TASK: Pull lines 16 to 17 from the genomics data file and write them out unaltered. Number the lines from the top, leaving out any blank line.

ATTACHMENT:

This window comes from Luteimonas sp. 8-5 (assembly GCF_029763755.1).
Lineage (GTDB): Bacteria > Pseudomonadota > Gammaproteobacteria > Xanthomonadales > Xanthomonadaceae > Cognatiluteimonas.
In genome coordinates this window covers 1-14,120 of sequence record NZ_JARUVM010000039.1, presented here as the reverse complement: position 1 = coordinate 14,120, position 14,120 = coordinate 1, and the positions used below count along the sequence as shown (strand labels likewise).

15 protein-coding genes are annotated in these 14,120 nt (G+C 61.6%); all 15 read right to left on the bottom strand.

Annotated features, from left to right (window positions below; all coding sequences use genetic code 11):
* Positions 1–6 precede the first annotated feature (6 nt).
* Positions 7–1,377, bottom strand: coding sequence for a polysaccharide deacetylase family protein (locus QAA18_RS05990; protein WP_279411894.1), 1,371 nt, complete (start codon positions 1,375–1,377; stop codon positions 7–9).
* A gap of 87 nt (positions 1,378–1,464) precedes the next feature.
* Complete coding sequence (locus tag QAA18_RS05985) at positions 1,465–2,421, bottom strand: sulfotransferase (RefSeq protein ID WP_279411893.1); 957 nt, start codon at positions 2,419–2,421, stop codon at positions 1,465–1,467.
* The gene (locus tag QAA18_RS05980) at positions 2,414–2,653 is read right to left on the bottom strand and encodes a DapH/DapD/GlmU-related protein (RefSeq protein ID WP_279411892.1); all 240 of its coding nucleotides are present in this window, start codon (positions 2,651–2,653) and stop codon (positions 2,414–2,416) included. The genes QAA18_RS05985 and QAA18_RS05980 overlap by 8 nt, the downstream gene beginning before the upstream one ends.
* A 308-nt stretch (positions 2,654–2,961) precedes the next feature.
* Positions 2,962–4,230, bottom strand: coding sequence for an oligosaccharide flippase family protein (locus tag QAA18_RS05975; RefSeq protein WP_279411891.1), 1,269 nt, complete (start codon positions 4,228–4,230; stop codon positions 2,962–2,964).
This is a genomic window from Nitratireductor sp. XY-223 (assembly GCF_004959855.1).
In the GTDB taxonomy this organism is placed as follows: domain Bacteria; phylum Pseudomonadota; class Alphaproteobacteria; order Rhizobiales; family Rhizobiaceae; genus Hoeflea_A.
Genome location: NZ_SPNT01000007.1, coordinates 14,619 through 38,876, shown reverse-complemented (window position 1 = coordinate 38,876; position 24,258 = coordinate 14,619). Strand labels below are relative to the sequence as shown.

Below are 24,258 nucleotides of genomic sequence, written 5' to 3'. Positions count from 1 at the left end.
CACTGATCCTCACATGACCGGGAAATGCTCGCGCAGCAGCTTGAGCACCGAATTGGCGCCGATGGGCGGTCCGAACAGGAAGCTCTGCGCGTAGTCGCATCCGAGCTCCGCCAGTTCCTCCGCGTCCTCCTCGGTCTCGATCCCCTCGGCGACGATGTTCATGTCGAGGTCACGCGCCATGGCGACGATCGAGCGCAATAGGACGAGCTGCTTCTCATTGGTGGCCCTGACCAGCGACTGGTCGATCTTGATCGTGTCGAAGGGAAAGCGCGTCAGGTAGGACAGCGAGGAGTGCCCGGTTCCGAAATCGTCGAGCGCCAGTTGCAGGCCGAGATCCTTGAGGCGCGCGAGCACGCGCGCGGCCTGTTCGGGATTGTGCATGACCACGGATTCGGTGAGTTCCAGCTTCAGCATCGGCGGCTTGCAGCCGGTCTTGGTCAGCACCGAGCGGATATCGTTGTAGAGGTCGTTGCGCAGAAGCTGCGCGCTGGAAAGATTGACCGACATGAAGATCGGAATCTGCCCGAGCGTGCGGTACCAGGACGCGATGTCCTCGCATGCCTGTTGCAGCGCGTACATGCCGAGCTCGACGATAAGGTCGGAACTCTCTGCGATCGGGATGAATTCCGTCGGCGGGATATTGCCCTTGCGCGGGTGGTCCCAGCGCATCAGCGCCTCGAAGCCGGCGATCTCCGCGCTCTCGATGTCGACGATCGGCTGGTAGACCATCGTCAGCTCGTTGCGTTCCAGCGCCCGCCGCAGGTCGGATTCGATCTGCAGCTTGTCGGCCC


Below are 24,258 nucleotides of genomic sequence, written 5' to 3'. Positions count from 1 at the left end.
CACTGATCCTCACATGACCGGGAAATGCTCGCGCAGCAGCTTGAGCACCGAATTGGCGCCGATGGGCGGTCCGAACAGGAAGCTCTGCGCGTAGTCGCATCCGAGCTCCGCCAGTTCCTCCGCGTCCTCCTCGGTCTCGATCCCCTCGGCGACGATGTTCATGTCGAGGTCACGCGCCATGGCGACGATCGAGCGCAATAGGACGAGCTGCTTCTCATTGGTGGCCCTGACCAGCGACTGGTCGATCTTGATCGTGTCGAAGGGAAAGCGCGTCAGGTAGGACAGCGAGGAGTGCCCGGTTCCGAAATCGTCGAGCGCCAGTTGCAGGCCGAGATCCTTGAGGCGCGCGAGCACGCGCGCGGCCTGTTCGGGATTGTGCATGACCACGGATTCGGTGAGTTCCAGCTTCAGCATCGGCGGCTTGCAGCCGGTCTTGGTCAGCACCGAGCGGATATCGTTGTAGAGGTCGTTGCGCAGAAGCTGCGCGCTGGAAAGATTGACCGACATGAAGATCGGAATCTGCCCGAGCGTGCGGTACCAGGACGCGATGTCCTCGCATGCCTGTTGCAGCGCGTACATGCCGAGCTCGACGATAAGGTCGGAACTCTCTGCGATCGGGATGAATTCCGTCGGCGGGATATTGCCCTTGCGCGGGTGGTCCCAGCGCATCAGCGCCTCGAAGCCGGCGATCTCCGCGCTCTCGATGTCGACGATCGGCTGGTAGACCATCGTCAGCTCGTTGCGTTCCAGCGCCCGCCGCAGGTCGGATTCGATCTGCAGCTTGTCGGCCC